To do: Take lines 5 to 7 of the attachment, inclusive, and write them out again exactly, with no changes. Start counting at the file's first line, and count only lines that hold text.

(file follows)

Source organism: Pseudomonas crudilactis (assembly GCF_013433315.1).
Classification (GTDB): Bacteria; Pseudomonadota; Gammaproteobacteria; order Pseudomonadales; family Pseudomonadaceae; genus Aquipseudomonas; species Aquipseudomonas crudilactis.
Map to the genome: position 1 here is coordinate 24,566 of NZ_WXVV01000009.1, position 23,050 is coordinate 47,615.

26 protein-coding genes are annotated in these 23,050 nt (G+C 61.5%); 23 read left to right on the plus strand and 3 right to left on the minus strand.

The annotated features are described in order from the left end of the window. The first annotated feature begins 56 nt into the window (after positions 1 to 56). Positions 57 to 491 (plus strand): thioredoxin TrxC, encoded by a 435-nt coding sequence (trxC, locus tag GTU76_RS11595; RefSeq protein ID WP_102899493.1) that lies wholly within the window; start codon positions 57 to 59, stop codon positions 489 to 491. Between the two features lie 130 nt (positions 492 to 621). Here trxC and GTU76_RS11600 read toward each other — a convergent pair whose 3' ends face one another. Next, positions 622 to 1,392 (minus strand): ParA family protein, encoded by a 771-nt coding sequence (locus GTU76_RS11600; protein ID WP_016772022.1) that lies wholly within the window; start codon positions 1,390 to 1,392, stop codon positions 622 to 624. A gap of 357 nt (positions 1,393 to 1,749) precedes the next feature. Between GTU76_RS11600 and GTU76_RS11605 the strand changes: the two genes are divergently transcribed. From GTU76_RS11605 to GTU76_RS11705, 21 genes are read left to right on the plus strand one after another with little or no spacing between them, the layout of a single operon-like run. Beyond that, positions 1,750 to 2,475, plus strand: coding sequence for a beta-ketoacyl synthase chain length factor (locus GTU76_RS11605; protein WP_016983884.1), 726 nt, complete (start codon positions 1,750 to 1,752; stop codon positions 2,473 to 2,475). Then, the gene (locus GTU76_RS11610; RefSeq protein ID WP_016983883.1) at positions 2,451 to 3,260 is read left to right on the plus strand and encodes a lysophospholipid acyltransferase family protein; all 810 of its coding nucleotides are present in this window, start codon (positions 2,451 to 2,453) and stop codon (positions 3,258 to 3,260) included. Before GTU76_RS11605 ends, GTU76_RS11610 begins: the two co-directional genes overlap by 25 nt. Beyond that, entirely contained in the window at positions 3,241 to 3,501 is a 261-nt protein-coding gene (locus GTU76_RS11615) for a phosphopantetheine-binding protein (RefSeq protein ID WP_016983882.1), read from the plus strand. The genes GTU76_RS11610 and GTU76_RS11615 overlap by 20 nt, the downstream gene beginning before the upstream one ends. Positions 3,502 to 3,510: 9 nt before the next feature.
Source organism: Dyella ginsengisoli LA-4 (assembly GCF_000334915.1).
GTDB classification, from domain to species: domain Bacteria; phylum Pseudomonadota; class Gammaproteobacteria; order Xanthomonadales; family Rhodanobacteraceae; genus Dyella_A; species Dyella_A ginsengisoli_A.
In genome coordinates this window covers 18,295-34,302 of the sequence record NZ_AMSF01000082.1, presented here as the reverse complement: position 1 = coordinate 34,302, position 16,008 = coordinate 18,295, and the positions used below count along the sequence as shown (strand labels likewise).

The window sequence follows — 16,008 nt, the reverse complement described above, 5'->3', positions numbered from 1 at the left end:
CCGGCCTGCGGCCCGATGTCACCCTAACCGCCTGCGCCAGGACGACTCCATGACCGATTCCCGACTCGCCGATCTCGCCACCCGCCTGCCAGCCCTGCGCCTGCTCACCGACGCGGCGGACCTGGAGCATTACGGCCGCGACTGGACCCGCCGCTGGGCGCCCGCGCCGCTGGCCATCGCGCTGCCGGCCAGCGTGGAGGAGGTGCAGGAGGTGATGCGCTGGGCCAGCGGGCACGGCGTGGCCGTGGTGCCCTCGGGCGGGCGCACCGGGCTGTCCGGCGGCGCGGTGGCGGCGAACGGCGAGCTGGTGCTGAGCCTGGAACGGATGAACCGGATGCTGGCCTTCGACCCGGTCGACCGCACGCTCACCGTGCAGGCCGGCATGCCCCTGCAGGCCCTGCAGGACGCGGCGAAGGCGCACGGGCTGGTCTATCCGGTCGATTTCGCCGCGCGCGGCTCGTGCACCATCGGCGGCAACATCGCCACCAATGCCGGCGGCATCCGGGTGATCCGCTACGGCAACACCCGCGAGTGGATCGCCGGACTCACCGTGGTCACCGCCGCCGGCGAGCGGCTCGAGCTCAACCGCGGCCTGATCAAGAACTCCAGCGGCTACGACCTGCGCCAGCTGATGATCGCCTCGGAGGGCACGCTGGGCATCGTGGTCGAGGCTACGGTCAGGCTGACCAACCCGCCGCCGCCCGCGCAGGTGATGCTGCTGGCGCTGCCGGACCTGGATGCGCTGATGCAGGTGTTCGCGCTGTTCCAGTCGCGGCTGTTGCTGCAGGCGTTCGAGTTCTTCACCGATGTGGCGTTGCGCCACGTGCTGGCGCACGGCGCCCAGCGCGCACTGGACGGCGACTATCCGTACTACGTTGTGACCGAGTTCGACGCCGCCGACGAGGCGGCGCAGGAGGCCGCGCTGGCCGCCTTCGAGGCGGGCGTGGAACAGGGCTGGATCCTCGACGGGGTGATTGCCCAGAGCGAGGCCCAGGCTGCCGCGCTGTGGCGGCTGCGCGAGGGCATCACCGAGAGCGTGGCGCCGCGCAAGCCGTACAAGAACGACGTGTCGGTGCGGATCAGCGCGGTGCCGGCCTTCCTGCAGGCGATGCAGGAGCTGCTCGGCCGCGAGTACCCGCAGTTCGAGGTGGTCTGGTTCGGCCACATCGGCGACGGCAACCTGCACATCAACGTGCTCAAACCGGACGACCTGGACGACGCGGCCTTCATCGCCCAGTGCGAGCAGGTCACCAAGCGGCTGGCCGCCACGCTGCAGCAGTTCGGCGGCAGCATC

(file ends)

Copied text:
The annotated features are described in order from the left end of the window. The first annotated feature begins 56 nt into the window (after positions 1 to 56). Positions 57 to 491 (plus strand): thioredoxin TrxC, encoded by a 435-nt coding sequence (trxC, locus tag GTU76_RS11595; RefSeq protein ID WP_102899493.1) that lies wholly within the window; start codon positions 57 to 59, stop codon positions 489 to 491. Between the two features lie 130 nt (positions 492 to 621). Here trxC and GTU76_RS11600 read toward each other — a convergent pair whose 3' ends face one another. Next, positions 622 to 1,392 (minus strand): ParA family protein, encoded by a 771-nt coding sequence (locus GTU76_RS11600; protein ID WP_016772022.1) that lies wholly within the window; start codon positions 1,390 to 1,392, stop codon positions 622 to 624. A gap of 357 nt (positions 1,393 to 1,749) precedes the next feature. Between GTU76_RS11600 and GTU76_RS11605 the strand changes: the two genes are divergently transcribed. From GTU76_RS11605 to GTU76_RS11705, 21 genes are read left to right on the plus strand one after another with little or no spacing between them, the layout of a single operon-like run. Beyond that, positions 1,750 to 2,475, plus strand: coding sequence for a beta-ketoacyl synthase chain length factor (locus GTU76_RS11605; protein WP_016983884.1), 726 nt, complete (start codon positions 1,750 to 1,752; stop codon positions 2,473 to 2,475). Then, the gene (locus GTU76_RS11610; RefSeq protein ID WP_016983883.1) at positions 2,451 to 3,260 is read left to right on the plus strand and encodes a lysophospholipid acyltransferase family protein; all 810 of its coding nucleotides are present in this window, start codon (positions 2,451 to 2,453) and stop codon (positions 3,258 to 3,260) included. Before GTU76_RS11605 ends, GTU76_RS11610 begins: the two co-directional genes overlap by 25 nt. Beyond that, entirely contained in the window at positions 3,241 to 3,501 is a 261-nt protein-coding gene (locus GTU76_RS11615) for a phosphopantetheine-binding protein (RefSeq protein ID WP_016983882.1), read from the plus strand. The genes GTU76_RS11610 and GTU76_RS11615 overlap by 20 nt, the downstream gene beginning before the upstream one ends. Positions 3,502 to 3,510: 9 nt before the next feature.
Source organism: Dyella ginsengisoli LA-4 (assembly GCF_000334915.1).
GTDB classification, from domain to species: domain Bacteria; phylum Pseudomonadota; class Gammaproteobacteria; order Xanthomonadales; family Rhodanobacteraceae; genus Dyella_A; species Dyella_A ginsengisoli_A.